And there's fear that they're taking their eyes off of just the messaging of we're bringing America back. We just pumped $1.9 trillion into it.

All those stimulus checks that people got. They've already kind of forgotten them as Biden's numbers are softening. So Nancy Pelosi, Chuck Schumer and the DNC have basically given people marching orders.

When they go home for August recess, they are all supposed to be holding events about what they have already done. And they've tried to slim it down. Don't go home with these -- really like the 48-point Democratic vintage things. Instead it's we're cutting your taxes because of child tax credit. We are building roads and bridges and we're going to try and lower health care costs. So keep it simple.

RAJU: Greg -- go ahead.

IP: Well, I was just going to say. I mean if you actually look at the polling data, people feel really good about the job market right now. It's kind of a shocker.

The thing that's really eroding Biden's support on the economy is inflation. It's like a 13-year high of 15 percent, right. So the 95 percent of Americans who kept their jobs, they're paying more for air fares. They're paying more for cars. They're seeing rents go up.

Every company is complaining about shortages of metal, of lumber. They can't get -- book a container ship.


IP: I think the really hard thing for the administration here is there's nothing they can do about it, right. These things are all, you know, kind of like structural features of an economy slowly coming back to life.

You know, there's nothing Biden can do to suddenly ramp up production of semiconductors in Taiwan, literally nothing. You're not going to go after the Federal Reserve to suddenly raise interest rates to 15 percent, right. That wouldn't help.

RAJU: Right.

IP: There's no solution to that but time. I think probably time is on Biden's side here. I think certainly most economists think by next year most of these shortages will have resolved and some of those concerns will be on the back burner. But in the meantime --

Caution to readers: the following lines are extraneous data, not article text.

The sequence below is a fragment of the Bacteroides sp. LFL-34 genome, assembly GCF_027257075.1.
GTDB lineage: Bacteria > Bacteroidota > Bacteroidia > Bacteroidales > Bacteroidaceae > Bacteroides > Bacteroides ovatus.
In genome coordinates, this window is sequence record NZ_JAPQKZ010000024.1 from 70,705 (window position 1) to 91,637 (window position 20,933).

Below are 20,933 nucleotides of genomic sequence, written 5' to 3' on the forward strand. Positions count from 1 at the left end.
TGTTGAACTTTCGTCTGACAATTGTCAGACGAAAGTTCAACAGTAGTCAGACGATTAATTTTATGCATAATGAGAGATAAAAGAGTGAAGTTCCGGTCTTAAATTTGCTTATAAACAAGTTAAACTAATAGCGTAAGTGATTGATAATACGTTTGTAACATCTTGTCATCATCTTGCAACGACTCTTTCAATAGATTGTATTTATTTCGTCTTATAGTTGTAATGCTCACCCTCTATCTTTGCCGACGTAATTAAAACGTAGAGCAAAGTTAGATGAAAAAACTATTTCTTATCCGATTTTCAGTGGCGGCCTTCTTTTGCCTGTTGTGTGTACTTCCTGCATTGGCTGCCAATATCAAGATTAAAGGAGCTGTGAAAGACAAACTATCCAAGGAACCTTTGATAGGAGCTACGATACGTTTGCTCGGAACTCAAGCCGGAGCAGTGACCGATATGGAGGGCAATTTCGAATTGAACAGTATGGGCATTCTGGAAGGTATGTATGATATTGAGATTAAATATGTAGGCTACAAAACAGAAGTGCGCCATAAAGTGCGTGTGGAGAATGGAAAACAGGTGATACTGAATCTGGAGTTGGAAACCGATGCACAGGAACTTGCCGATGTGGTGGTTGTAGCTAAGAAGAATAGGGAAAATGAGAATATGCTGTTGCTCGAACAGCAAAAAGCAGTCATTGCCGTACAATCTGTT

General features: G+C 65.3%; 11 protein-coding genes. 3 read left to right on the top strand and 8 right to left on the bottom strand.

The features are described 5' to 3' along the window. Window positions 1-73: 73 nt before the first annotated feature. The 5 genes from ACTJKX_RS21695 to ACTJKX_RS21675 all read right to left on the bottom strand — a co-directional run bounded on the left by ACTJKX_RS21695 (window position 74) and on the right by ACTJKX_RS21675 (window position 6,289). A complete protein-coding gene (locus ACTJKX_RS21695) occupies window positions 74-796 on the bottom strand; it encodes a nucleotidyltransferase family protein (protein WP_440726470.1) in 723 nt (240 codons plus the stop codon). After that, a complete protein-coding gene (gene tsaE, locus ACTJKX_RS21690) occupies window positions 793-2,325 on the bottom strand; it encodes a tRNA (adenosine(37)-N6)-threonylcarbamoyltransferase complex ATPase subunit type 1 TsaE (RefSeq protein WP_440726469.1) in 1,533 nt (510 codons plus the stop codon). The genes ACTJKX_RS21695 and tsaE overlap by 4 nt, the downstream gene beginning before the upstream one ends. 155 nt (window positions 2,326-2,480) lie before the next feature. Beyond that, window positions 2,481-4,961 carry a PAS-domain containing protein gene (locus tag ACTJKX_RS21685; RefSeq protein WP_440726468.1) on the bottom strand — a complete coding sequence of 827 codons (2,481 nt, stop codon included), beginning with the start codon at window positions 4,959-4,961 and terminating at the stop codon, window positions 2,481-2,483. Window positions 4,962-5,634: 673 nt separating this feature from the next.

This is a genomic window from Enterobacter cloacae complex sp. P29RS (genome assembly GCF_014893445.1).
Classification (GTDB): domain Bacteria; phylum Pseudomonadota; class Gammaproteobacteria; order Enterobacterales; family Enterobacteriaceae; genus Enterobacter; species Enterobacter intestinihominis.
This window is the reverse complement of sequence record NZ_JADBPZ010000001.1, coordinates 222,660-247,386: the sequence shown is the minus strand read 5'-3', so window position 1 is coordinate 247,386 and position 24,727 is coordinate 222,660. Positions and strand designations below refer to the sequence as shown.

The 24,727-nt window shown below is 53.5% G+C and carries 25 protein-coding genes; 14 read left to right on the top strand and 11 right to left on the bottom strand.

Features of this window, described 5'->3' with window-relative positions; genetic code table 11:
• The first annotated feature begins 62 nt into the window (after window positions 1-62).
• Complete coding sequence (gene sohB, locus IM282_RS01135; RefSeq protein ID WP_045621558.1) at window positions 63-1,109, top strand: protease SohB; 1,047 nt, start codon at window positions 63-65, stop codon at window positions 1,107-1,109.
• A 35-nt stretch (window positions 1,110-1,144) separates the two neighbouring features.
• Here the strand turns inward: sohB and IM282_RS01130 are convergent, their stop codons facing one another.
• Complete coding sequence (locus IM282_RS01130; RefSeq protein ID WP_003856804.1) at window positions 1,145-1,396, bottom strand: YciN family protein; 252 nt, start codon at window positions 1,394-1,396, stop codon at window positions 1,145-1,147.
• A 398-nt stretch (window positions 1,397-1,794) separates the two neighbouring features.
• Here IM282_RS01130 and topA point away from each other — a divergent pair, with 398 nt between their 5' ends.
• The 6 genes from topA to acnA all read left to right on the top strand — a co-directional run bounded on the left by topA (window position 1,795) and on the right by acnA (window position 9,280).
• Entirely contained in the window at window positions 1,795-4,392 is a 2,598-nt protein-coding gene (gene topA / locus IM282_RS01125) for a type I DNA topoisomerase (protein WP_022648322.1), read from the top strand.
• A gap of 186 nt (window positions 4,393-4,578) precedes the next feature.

RAJU: Just take a look at the companies that have had to raise prices here. Just all major brands having to do so in the last week ahead. Clearly concerns, Molly, about inflation, should that be a political concern for Democrats heading into 2022.

BALL: Yes. And we've also seen this become one of the main Republican lines of attack against the administration, because it's obvious -- as Greg was saying it's obvious in everybody's life. Everybody is feeling it. Everyone is seeing it.

And the feeling in the administration is just exactly as Greg was saying. They're waiting it out, very nervously, hoping that they're right about it being temporary. They continue to insist that it is temporary. But we won't know that until it goes away.

And so, you know, if this persists or gets worse, you're going to see them looking for more solutions to it, I think.

RAJU: Yes. Clearly concerns among Democrats charged now of (INAUDIBLE) as well next year.

Up next for us, sexual harassment and retaliation. Why top Democrats are calling for Governor Andrew Cuomo's impeachment or resignation.